Aphrodite and the Gods of Love is the first ever exhibition devoted to the Goddess Aphrodite in the United States. Aphrodite (Venus), one of the most compelling of the ancient divinities, personifies female beauty and human love. The exhibition at the Museum of Fine Arts (MFA), Boston, tells the story of Aphrodite’s influence in the daily lives of the ancient Greeks and Romans through beautiful artworks that range from large marble sculptures, to painted Greek vases, precious metals, mosaics, and coins. The exhibition traces Aphrodite’s early worship in the Near East as a fertility Goddess, her legendary birth in the waters off Cyprus, and her emergence as a love-Goddess for the Greeks. It also highlights the Goddesses’ role as a beauty icon on objects used for female beautification — bathing utensils, mirrors, perfume, and cosmetic containers. Variations of female nudes, most famously the MFA’s “Bartlett Head,” is displayed in the exhibition, as will jewelry, especially gold, which enhanced the splendor and seductive power of Aphrodite, known as “the golden one.” The show concludes with pieces illustrating the Roman adoption of Aphrodite as Venus, mother of Aeneas and divine ancestor of Augustus and other Roman emperors (Exhibition Sponsorship 1). On view October 26, 2011, to February 20, 2012, in the Lois and Michael Torf Gallery, it is the first museum exhibition of classical works devoted solely to the goddess the Romans called Venus, “Aphrodite and the Gods of Love,” re-awakens an age of pagan belief through some of the finest Classical art in the world. Visitors will see stunning works depicting Aphrodite as the personification of idealized beauty, grace and feminine guile in a divinity. Organized by Christine Kondoleon, is the museum’s senior curator of Greek and Roman art, the exhibit features more than 160 works from the Boston Museum of Fine Arts Greek and Roman collection, among the finest holdings in the United States, complemented by 13 key loans that include several works never displayed before in the U.S. Nine of these lent works are from Rome and Naples — including the spectacular “Sleeping Hermaphrodite,” which has left Italy only once prior to this exhibition. Kondoleon has used these rare works to transform the Lois and Michael Torf Gallery into a pan-Mediterranean temple that chronicles the ancestry, violent birth and evolution of the goddess whose many brilliant facets illuminated the era. Kondoleon explained that Aphrodite was a primal goddess of manifold identities: She was seductress and the first woman portrayed naked. Believers prayed to her for success in marriage, war and lust (Bergeron 1). The exhibit aims to answer the questions, “Who was Aphrodite, and why was she so important to the Greeks and Romans?” In addition to celebrating the goddess’s legacy as an icon of romantic love and ideal beauty, the exhibition examines her more complicated nature as a powerful and sometimes capricious deity who influenced the daily lives of mortals, and explores the roles played by the other gods of love – Aphrodite’s children from her many love affairs — particularly the mischievous Eros (“Aphrodite and the Gods of Love” 1).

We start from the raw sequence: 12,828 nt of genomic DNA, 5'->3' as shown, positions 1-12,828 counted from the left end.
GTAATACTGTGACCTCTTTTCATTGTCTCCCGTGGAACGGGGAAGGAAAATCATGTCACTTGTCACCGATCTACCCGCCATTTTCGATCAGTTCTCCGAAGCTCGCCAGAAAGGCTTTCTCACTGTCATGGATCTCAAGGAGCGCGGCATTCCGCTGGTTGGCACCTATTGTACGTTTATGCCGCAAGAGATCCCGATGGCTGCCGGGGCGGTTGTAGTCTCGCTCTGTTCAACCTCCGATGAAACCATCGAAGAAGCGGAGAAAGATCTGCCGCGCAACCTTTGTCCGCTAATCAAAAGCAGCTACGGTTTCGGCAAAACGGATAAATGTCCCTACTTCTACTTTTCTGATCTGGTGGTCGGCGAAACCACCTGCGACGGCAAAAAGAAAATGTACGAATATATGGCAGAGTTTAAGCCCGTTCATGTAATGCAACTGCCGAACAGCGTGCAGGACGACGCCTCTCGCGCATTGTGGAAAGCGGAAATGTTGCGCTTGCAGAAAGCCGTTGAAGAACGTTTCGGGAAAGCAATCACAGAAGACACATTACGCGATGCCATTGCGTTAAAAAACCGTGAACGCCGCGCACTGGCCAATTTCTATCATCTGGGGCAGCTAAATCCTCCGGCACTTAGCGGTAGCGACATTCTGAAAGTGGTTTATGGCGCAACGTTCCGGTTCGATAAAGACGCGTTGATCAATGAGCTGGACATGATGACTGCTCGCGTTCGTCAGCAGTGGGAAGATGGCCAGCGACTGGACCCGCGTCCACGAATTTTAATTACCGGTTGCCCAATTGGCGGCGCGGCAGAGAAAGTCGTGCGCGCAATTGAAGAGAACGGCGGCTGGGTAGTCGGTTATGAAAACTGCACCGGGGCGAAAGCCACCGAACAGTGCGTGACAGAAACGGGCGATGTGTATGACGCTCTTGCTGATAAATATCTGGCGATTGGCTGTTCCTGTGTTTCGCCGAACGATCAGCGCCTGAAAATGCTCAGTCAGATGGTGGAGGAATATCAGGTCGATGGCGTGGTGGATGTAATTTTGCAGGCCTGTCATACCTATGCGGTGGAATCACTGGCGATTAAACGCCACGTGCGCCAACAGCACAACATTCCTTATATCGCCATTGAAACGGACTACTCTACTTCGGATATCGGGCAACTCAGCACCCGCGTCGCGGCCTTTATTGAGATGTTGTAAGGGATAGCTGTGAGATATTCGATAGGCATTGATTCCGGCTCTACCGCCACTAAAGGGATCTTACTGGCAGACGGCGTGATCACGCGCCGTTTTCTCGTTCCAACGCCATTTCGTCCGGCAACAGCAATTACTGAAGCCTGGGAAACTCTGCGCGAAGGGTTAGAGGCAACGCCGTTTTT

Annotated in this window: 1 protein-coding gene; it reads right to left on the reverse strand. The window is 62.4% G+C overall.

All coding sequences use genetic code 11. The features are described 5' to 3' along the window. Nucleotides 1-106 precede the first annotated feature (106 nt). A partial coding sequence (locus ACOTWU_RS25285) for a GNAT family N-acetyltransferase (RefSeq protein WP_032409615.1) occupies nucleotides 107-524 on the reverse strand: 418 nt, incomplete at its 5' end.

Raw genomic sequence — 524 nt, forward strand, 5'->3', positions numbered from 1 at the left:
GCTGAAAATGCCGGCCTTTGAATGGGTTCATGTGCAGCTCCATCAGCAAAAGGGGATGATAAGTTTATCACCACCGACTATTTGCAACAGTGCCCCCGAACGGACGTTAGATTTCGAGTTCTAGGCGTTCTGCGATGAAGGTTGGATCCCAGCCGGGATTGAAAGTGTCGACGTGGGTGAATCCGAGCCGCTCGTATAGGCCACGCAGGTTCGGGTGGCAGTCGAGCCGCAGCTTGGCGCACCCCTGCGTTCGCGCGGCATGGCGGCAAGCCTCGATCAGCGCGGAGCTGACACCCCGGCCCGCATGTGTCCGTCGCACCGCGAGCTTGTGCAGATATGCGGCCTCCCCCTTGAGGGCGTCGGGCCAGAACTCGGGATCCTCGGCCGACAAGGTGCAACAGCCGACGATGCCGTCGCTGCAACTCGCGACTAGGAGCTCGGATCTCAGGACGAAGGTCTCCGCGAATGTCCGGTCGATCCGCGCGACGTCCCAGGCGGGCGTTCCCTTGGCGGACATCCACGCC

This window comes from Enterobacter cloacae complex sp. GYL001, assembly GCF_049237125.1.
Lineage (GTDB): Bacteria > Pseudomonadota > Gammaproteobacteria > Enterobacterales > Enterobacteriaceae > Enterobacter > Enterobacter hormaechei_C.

Aphrodite and the Gods of Love begins with the deity’s birth in Cyprus and origins rooted in Near Eastern mythology, followed by an exploration of the cult of Aphrodite, the goddess’s myth and her influence over marriage, the concept of beauty — both ideal and in daily life, and the role Eros and other gods of love played in ancient Greek lore. Additionally, the exhibition assembles for the first time works given to the MFA by noted Boston art collector Edward Perry Warren (1860 — 1929). In fact, half of the objects in the exhibition can be traced to him (either as gifts from Warren or works he purchased on behalf of the Museum). These are among the 4,000 objects that form the core of the Museum’s holdings of Greek and Roman art, a premier collection. Warren was responsible for the acquisition of the MFA’s most renowned classical work,” Head of Aphrodite” (“Bartlett Head”), (Greek, 330 — 300 AD, MFA), a sculpture of Aphrodite so admired that even Henry James wrote about her in his book of travel writing, The American Scene (Harper & Brothers Publishers, NY, 1907) (“Aphrodite and the Gods of Love” 2).